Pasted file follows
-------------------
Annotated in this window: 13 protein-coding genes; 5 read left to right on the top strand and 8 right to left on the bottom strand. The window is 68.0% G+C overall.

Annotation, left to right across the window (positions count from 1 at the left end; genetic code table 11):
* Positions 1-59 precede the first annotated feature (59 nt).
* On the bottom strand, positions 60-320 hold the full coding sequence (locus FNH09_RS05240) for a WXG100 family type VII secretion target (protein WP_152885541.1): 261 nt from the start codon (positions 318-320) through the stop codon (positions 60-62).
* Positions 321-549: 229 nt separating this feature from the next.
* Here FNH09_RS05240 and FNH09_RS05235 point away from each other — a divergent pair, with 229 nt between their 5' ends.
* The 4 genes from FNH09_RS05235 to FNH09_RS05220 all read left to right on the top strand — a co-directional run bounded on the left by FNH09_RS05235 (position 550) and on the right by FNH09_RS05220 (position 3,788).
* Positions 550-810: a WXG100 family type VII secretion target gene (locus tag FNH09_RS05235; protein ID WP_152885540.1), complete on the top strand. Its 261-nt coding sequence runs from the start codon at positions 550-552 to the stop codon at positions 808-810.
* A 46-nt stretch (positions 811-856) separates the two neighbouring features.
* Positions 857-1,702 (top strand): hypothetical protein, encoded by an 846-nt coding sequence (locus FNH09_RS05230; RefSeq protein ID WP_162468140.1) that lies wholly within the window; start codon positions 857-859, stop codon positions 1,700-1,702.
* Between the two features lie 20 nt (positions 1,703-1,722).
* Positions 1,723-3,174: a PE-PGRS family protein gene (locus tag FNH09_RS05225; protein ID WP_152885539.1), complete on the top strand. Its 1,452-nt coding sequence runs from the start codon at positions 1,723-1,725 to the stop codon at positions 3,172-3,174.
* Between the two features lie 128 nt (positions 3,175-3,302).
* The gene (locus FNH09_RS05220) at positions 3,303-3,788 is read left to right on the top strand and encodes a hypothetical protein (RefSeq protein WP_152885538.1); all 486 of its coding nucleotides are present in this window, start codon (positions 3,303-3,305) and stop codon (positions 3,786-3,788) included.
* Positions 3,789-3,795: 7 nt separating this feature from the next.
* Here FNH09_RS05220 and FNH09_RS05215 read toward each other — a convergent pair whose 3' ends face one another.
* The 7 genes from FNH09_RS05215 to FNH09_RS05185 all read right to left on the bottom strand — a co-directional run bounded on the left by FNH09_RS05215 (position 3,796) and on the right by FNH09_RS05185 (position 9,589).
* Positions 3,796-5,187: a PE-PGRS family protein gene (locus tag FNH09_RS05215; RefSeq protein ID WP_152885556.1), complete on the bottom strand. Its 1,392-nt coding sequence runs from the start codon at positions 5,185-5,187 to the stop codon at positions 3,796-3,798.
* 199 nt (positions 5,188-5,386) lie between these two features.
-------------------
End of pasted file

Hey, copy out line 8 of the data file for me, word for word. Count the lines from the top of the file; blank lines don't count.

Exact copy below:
* Positions 550-810: a WXG100 family type VII secretion target gene (locus tag FNH09_RS05235; protein ID WP_152885540.1), complete on the top strand. Its 261-nt coding sequence runs from the start codon at positions 550-552 to the stop codon at positions 808-810.